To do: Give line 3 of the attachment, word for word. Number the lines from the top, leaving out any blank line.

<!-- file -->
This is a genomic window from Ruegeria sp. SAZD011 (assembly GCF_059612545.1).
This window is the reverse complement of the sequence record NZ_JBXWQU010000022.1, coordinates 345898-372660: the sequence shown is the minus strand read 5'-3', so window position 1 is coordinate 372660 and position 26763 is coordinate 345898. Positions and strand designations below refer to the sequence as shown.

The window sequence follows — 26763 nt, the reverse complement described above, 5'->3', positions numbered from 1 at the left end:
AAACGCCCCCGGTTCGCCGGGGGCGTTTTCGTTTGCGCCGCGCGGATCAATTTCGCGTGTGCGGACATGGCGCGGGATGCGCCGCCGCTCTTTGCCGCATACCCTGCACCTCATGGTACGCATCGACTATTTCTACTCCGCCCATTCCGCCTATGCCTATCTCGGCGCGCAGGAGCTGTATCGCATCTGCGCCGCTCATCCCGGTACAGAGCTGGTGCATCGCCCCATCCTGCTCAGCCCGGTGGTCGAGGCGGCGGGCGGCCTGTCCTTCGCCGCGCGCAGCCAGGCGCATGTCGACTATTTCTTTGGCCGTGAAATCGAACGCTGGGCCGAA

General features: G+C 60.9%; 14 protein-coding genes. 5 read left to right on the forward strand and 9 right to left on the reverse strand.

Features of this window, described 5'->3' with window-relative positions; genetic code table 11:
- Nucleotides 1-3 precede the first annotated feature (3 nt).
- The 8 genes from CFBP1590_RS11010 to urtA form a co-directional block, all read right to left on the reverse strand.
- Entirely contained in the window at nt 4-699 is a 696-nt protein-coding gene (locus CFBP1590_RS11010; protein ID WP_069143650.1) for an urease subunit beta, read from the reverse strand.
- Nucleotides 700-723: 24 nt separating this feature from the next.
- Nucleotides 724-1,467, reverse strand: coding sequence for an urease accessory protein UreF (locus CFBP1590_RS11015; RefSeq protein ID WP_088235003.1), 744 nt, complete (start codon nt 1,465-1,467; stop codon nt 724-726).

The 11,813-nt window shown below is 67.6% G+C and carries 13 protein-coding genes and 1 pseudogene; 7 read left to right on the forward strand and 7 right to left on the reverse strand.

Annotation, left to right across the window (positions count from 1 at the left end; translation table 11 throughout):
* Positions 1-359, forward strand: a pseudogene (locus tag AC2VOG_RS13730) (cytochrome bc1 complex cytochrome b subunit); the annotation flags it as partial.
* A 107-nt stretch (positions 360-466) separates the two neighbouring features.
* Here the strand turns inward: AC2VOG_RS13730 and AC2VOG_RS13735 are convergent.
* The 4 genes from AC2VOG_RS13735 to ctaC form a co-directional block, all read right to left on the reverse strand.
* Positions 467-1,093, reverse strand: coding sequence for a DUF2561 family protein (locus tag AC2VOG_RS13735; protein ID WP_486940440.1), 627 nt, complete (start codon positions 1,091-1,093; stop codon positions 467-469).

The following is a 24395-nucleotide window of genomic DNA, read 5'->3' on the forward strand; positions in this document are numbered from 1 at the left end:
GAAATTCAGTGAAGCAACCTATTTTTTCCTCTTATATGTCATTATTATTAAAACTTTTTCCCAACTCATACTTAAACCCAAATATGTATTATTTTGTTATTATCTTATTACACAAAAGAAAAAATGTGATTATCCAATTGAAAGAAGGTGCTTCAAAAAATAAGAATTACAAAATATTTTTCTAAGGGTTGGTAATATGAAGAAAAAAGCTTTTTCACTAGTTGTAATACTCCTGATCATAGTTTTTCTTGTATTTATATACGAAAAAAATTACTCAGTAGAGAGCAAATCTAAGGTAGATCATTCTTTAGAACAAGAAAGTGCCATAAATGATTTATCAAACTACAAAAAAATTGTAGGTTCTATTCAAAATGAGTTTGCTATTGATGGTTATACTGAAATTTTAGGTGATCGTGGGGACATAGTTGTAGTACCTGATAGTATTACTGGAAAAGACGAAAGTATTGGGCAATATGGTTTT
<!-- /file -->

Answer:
The window sequence follows — 26763 nt, the reverse complement described above, 5'->3', positions numbered from 1 at the left end: